England coach Eddie Jones has described South Africa's shock victory over the All Blacks as great for world rugby but resisted the urge to stoke fires ahead of a showdown with Steve Hansen's men later this year.

"The All Blacks' losses are quite cyclical. They're batting 90 per cent. They lose one test every year. Everyone's excited but they're still a great team," Jones said today in response to the All Blacks' 36-34 defeat in Wellington.

England and the All Blacks will clash at Twickenham on November 10, the first time in four years the two sides will meet as well as the first under Jones.

"It was a great effort from South Africa. The thing that always strikes me – and I've been coaching 20 years – is the value of emotion in our game. South Africa are under the pump, the coach is going to get sacked, they go to Wellington, they can't win. They come out with this unbelievable defensive effort. New Zealand are just slightly off their game, and they win.


"The test is: can you keep batting at that intensity? At the World Cup you've got to win seven games in a row.

"Who's going to have the consistency to get up there and challenge. We're aiming to be that team. Like any great team they are beatable. Every team is beatable but you've got to have the consistency to sustain that effort.

"South Africa have done it this year but can they sustain that? We've seen Australia do it last year, we've seen Ireland do it."

England's chance arrives soon.

With newly appointed assistant coach John Mitchell they may be better placed to cause an upset. But with two big coaching personalities, they could just as easily implode over the next 12 months.

All bets are off which way this dice will roll.


Mitchell's arrival in England camp next week shapes as something of make or break for Jones' coaching tenure.

Winning one of the past six tests is dire for any major test nation, let alone one with the world's greatest resources.

Jones is, therefore, under significant pressure to find an immediate when England welcomes the Springboks, All Blacks, Japan and Wallabies to Twickenham in November.

And, so, after many of his core management team deserted him, one year out from the World Cup Jones has turned to Mitchell, a man he has known for 20 years, to help spark a revival and restore confidence.

It is an intriguing move.

Whatever lavish praise Jones shelled out today there is no denying Mitchell's polarising history. His time with the Lions in South Africa and Perth-based Western Force were marred by allegations of player mistreatment and revolt which, ultimately, led to his exit.

With Mitchell on board, it seems England can expect more stick than carrot.

"I don't know the circumstances, unfortunately what you read is not necessarily the truth, as some politicians say," Jones said after naming his 36-man squad for a three-day camp in Bristol. "I'm sure he's had difficult situations with teams - we all have. Any coach who's been successful has, but you move on and learn from it and I don't expect that to be an issue with our team or with John.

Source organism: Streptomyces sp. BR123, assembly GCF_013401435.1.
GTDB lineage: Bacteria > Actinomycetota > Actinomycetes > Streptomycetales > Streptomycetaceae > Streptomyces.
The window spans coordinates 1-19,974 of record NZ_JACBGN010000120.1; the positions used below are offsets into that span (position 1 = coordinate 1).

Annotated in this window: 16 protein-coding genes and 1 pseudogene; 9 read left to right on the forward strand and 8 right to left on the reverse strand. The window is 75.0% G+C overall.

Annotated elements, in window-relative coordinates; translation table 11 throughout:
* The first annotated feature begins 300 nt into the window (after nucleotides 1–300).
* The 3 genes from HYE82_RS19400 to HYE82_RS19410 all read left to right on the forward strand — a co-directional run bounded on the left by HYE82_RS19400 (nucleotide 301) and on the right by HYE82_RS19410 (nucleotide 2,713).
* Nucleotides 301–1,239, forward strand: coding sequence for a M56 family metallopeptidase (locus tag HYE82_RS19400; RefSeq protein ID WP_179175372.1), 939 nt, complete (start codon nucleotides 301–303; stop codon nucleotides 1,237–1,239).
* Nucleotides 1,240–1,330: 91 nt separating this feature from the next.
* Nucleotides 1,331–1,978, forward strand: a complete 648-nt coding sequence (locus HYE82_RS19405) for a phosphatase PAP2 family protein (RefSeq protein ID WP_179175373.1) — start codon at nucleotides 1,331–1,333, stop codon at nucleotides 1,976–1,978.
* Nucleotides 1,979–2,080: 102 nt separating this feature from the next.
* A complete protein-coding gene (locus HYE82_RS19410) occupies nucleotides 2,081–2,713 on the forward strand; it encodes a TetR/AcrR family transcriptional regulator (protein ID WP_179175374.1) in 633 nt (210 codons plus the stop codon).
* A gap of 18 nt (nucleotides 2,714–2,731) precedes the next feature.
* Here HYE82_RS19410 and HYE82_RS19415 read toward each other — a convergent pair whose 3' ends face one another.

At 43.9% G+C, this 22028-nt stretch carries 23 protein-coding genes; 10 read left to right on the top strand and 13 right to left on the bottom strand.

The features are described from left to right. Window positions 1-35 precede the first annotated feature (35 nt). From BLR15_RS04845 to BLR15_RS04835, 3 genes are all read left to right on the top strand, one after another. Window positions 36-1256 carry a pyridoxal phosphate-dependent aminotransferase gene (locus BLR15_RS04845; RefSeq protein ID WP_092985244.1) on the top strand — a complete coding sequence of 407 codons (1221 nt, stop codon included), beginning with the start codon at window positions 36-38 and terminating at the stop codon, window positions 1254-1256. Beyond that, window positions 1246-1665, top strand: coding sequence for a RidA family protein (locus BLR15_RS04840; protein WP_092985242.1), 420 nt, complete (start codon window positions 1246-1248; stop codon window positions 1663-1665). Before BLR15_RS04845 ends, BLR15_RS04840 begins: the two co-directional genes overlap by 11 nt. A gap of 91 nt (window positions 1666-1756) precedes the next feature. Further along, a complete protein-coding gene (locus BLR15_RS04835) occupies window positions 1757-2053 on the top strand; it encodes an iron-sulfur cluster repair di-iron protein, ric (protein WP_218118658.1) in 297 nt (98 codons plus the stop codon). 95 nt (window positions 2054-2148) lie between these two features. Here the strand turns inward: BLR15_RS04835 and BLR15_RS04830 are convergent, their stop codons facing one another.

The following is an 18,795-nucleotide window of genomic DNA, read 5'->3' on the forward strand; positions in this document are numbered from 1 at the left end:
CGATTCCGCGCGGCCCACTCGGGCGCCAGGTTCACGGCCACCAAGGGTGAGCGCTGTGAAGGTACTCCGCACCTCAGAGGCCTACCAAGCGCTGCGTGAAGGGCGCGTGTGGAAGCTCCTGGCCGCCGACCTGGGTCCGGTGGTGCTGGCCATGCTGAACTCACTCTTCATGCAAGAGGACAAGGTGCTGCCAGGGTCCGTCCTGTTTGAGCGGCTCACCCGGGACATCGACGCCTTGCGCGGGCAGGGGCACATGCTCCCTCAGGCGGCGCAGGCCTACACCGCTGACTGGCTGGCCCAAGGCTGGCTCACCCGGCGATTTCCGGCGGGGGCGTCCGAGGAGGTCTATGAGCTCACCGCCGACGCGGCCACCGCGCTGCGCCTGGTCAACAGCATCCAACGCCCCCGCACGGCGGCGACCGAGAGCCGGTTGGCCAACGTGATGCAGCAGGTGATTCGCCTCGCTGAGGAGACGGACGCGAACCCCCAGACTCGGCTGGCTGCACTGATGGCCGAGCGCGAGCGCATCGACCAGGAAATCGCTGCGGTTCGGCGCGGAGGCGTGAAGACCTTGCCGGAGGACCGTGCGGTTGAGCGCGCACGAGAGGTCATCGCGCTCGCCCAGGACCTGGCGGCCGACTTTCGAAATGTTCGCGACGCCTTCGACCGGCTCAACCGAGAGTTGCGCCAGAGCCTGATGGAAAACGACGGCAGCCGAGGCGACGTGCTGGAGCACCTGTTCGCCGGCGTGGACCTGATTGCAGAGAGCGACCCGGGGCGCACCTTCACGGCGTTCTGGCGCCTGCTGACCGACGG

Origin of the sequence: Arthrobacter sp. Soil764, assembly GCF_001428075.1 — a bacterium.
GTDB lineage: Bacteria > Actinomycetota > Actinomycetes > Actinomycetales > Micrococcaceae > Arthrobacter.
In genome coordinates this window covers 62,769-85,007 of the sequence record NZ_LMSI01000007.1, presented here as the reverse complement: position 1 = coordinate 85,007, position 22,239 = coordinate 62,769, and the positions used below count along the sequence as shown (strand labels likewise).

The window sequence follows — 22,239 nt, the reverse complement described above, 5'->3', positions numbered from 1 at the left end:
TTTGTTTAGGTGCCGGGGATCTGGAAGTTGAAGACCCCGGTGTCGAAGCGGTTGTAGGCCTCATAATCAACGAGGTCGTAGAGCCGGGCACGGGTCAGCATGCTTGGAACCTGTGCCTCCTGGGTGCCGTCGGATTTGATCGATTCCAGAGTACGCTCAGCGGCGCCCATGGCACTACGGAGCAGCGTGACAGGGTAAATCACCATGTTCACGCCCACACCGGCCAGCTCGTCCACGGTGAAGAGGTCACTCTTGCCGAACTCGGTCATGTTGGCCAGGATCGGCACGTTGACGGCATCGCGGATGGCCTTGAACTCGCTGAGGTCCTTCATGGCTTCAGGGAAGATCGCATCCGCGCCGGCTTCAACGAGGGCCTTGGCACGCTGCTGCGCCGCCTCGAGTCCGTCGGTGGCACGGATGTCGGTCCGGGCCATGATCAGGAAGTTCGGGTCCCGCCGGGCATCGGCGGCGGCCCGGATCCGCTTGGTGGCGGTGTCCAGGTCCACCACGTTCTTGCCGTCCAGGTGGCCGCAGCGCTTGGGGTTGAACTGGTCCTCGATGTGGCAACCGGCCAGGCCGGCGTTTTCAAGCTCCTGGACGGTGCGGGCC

"Do we need that? No. We need good relationships. That's not a hand on the knee and lovey-dovey. You need to have robust conversations. And robust conversations drive better performance, which is what we are after."

With 17 jobs in the last 24 years, Mitchell has a colourful CV but his long-time association with Jones now sees him take on the defensive responsibilities previously held by Paul Gustard, who left to coach Harlequins this season.

England's RFU forked out £200,000 (NZD$398,000) to extract him from the Bulls, and despite Jones suggesting he always wanted to recruit another experienced coach, the disruptive turnover of management makes Mitchell's appointment appear the last roll of the dice.

"If you look at the last three World Cups, how many senior coaches has each team had that's won them? 2007, 2011, 2015 all had two senior coaches and I think it's vital for the World Cup so I've always had the plan to find the right person," Jones claimed. "Some circumstance you can control and some circumstances you don't."

Jones first coached against Mitchell in 2000, when he landed the Chiefs job, and had no worries about the former All Blacks mentor's ability to take a step back into the No 2 role.

"No. I've done it, and it's easy to do. When you love coaching, you just want to coach. I've never met a bloke who loves coaching as much as him. So he will understand his role very quickly, just like I did when I did it.

"I know that every time I coach against a team that he's coached he's improved that team immeasurably so it was almost a bit of a no-brainer for me.


"He was the father of transition rugby. Look back at his 2003 [All Blacks] team, they evolved transition rugby, which is such an important part of the game now. To have a guy who was involved in that add to our game, which is not a strong area, it's a great fit for us.

"He's a strong guy, too, an opinionated guy and we need that in the coaching box. Coaching is always about – at our level particularly – relationships and getting organised.

"He's got a first-class track record. He's had some dud runs, we've all had that. It's part of learning.

"He can help back-rowers, he has played No 8 for the All Blacks, coached the forwards, he can help Steve [Borthwick]."

Jones appreciates more than most how quickly fortunes change.

From riding a record-equalling 18-match unbeaten run to credible claims his job was under threat, he now needs Mitchell, who worked with Sir Clive Woodward's England from 1997-2000, to help swing the pendulum back.